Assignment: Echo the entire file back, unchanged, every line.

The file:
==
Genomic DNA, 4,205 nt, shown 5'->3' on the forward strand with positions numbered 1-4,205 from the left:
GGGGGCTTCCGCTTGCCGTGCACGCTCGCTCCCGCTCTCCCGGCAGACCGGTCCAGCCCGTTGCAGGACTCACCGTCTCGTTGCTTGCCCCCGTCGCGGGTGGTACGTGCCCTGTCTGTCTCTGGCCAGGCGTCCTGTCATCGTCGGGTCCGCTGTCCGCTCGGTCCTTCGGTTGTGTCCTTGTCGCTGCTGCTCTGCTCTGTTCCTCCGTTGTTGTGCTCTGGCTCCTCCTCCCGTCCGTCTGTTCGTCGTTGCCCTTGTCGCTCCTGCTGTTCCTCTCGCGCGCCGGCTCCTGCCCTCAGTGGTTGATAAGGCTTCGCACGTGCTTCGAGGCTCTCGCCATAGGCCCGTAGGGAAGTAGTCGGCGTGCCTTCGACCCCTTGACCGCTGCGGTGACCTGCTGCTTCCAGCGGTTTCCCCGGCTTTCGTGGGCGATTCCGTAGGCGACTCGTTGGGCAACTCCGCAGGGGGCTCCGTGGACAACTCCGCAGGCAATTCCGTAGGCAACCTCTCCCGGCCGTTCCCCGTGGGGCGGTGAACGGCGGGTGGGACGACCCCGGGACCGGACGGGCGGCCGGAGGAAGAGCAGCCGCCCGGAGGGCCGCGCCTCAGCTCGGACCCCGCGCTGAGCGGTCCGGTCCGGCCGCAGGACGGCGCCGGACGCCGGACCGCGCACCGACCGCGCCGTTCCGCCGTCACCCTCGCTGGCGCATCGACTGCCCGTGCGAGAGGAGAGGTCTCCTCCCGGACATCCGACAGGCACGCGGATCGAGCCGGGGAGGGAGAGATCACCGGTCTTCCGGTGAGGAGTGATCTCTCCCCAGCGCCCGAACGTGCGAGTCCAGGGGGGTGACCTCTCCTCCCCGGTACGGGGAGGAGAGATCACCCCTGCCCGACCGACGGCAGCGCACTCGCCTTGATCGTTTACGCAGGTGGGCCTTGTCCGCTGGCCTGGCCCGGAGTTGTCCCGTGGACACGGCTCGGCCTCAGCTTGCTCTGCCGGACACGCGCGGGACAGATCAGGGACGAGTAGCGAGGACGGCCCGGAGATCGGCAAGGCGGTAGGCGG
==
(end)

Genomic DNA, 4,205 nt, shown 5'->3' on the forward strand with positions numbered 1-4,205 from the left:
GGGGGCTTCCGCTTGCCGTGCACGCTCGCTCCCGCTCTCCCGGCAGACCGGTCCAGCCCGTTGCAGGACTCACCGTCTCGTTGCTTGCCCCCGTCGCGGGTGGTACGTGCCCTGTCTGTCTCTGGCCAGGCGTCCTGTCATCGTCGGGTCCGCTGTCCGCTCGGTCCTTCGGTTGTGTCCTTGTCGCTGCTGCTCTGCTCTGTTCCTCCGTTGTTGTGCTCTGGCTCCTCCTCCCGTCCGTCTGTTCGTCGTTGCCCTTGTCGCTCCTGCTGTTCCTCTCGCGCGCCGGCTCCTGCCCTCAGTGGTTGATAAGGCTTCGCACGTGCTTCGAGGCTCTCGCCATAGGCCCGTAGGGAAGTAGTCGGCGTGCCTTCGACCCCTTGACCGCTGCGGTGACCTGCTGCTTCCAGCGGTTTCCCCGGCTTTCGTGGGCGATTCCGTAGGCGACTCGTTGGGCAACTCCGCAGGGGGCTCCGTGGACAACTCCGCAGGCAATTCCGTAGGCAACCTCTCCCGGCCGTTCCCCGTGGGGCGGTGAACGGCGGGTGGGACGACCCCGGGACCGGACGGGCGGCCGGAGGAAGAGCAGCCGCCCGGAGGGCCGCGCCTCAGCTCGGACCCCGCGCTGAGCGGTCCGGTCCGGCCGCAGGACGGCGCCGGACGCCGGACCGCGCACCGACCGCGCCGTTCCGCCGTCACCCTCGCTGGCGCATCGACTGCCCGTGCGAGAGGAGAGGTCTCCTCCCGGACATCCGACAGGCACGCGGATCGAGCCGGGGAGGGAGAGATCACCGGTCTTCCGGTGAGGAGTGATCTCTCCCCAGCGCCCGAACGTGCGAGTCCAGGGGGGTGACCTCTCCTCCCCGGTACGGGGAGGAGAGATCACCCCTGCCCGACCGACGGCAGCGCACTCGCCTTGATCGTTTACGCAGGTGGGCCTTGTCCGCTGGCCTGGCCCGGAGTTGTCCCGTGGACACGGCTCGGCCTCAGCTTGCTCTGCCGGACACGCGCGGGACAGATCAGGGACGAGTAGCGAGGACGGCCCGGAGATCGGCAAGGCGGTAGGCGG